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Rush Limbaugh

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RUSH: Jay in Wilkes-Barre, Pennsylvania, hi, and welcome to the EIB Network.

CALLER: Thank you, Mr. Limbaugh. It’s a pleasure to talk to you.

RUSH: Thank you.

CALLER: I’d like to give a quick shout out to Nancy, Kevin, Sue, and Steve from the WILK network, the home of Rush Limbaugh. My question for you, though, you mentioned trickle-down economics, and this is coming from a conservative who looks at you as somewhat moderate. The trickle-down economics hasn’t seemed to have been working the past few years. The gap between the rich and the poor is getting bigger. I’m not suggesting that we need to tax people, but I’m saying that the trickle down theory doesn’t seem to be working anymore and I’m wondering why.

RUSH: It’s not true. Forget the gap. You are being misled by looking at the gap. There’s nothing you can do about the gap between anything unless you want to penalize the top. What you have to look at is, are all income levels rising? And they are. Now, the Heritage Foundation puts the data out, the Tax Foundation puts the data out, and they use what are called quintiles. They divide income ranges into five different ranges. You can find during the eighties, all the way through the nineties, you can find after the Bush tax cuts of this year, after Clinton raised them again, you’ll find that after-tax income went up for every quintile — well, maybe it didn’t at the bottom. That’s always a crapshoot at the bottom, but you get caught up looking at the gap, that’s a class envy game. That’s a typical liberal game. But the gap between the rich and the poor, there’s a simple reason for that. When you have money, it’s easier to make money. When you invest a large sum, it’s gonna amount to much more than a small sum is. It’s just mathematics. It’s not mean-spiritedness, it’s not unfairness.

There are all kinds of reasons why some people have more than others. Some inherit it, like the Kennedy family. Others bust their rear ends. Others are tightwads and don’t spend it. Others are conspicuous consumers. Others put what they earn at risk and lose it and go back and try to earn it again. It’s the ebb and flow of the free market. You can’t take a static snapshot of this economy, look at the gap between the rich and the poor that’s a static snapshot and somehow say that there’s some unfairness going on. The unfairness exists when the government gets in and starts trying to equalize or fix all this. People move in and out of these quintiles, by the way, all the time. You’re born poor, you don’t stay poor in America, and if you’re in the upper quintile, you’re not always there. People lose everything, and we never hear about the rich that lose it all. But they do. You’ve got some reckless people that throw it all way on a wild hare investment or what have you. Or you’ve got some people with kids that just eat up everything they’ve got, they spoil the kids rotten. There are too many variables here to get caught up in this rich and poor.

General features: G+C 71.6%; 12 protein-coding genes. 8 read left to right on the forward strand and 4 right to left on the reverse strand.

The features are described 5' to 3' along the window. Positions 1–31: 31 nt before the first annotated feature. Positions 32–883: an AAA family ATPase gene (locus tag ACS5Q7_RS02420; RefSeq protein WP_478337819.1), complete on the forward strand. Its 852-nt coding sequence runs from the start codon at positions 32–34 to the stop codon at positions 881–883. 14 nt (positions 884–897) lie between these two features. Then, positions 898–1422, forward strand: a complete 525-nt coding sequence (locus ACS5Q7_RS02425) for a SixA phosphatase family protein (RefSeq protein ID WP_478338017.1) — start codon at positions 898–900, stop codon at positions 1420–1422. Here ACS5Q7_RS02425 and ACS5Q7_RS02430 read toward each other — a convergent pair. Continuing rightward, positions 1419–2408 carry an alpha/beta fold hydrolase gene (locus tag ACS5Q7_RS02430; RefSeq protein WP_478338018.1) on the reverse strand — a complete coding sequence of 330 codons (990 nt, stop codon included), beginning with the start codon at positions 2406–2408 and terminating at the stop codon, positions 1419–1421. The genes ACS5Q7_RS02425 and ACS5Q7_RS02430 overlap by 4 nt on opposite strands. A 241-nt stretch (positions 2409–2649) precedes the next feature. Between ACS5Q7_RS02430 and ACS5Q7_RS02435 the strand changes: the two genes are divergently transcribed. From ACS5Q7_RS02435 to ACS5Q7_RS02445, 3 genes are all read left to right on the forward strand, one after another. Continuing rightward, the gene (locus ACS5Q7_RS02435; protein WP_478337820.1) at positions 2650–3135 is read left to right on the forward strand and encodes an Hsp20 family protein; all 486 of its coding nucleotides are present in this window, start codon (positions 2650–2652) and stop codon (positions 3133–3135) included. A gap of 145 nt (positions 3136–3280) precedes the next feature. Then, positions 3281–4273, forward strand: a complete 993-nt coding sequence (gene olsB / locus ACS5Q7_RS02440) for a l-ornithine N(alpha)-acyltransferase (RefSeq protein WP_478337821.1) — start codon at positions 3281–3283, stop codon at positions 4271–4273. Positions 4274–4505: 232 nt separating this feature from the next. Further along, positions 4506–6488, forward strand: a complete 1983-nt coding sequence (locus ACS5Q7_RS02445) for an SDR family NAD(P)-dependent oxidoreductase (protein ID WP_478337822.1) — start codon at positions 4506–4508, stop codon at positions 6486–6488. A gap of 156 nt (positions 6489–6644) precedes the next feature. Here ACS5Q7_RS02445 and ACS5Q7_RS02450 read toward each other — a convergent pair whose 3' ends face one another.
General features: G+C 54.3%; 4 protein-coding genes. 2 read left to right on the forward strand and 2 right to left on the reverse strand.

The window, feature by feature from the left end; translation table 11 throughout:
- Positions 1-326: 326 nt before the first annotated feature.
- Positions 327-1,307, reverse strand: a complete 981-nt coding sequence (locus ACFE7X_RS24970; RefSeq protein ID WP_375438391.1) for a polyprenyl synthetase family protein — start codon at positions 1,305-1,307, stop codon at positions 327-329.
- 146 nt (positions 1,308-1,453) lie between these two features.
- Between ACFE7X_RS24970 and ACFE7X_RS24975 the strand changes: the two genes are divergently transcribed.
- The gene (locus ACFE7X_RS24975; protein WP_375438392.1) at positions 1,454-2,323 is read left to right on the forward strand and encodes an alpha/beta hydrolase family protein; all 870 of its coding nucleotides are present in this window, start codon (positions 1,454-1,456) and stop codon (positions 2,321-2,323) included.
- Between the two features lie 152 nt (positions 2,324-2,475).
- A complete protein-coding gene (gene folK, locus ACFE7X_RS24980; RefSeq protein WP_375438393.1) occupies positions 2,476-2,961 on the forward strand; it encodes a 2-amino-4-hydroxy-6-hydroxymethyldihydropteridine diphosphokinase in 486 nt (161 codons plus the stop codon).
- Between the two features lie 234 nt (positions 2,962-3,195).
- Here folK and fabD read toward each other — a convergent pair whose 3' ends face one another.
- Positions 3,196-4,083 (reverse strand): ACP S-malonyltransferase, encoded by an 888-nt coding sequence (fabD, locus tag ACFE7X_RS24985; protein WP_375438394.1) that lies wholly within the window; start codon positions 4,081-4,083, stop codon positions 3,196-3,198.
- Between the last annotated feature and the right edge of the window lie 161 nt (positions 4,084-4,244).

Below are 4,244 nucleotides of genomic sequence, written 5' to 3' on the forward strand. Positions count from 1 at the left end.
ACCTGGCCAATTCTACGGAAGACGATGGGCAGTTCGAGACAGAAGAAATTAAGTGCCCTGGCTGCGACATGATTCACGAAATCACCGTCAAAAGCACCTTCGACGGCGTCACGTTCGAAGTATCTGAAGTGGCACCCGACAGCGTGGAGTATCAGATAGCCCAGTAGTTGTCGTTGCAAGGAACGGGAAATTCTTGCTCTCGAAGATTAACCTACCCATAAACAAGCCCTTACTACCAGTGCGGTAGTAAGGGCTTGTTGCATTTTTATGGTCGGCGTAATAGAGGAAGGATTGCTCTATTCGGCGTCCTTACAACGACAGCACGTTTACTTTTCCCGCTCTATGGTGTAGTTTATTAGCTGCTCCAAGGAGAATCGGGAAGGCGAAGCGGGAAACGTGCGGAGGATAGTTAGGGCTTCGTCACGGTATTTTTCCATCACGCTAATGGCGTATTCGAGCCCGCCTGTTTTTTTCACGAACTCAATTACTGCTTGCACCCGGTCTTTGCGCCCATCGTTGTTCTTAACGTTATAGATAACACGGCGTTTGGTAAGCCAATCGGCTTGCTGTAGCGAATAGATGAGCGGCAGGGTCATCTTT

The thing you have to understand about the gap between rich and poor, what you have to understand is that tax cuts, the Reagan tax cuts, the Bush tax cuts were tax cuts for all Americans. They were not just tax cuts for the rich. They were tax cuts for all Americans. The capital gains tax cut that Bush implemented caused untold, unpredicted amounts of revenue to roll in to Washington, DC. At the same time, people were increasing their wealth. With Obama’s tax cuts, the government gets richer while people get poorer. There’s still going to be a gap between the rich and the poor. What if Obama narrows it? How’s he going to do it? He’s not going to narrow the gap by elevating the people at the bottom. He’s going to take from the people at the top. Everybody’s going to get poorer under Obama. This is as simple as two plus two equals four. But if it hasn’t been taught to you, two plus two equaling four is a mystery, too.

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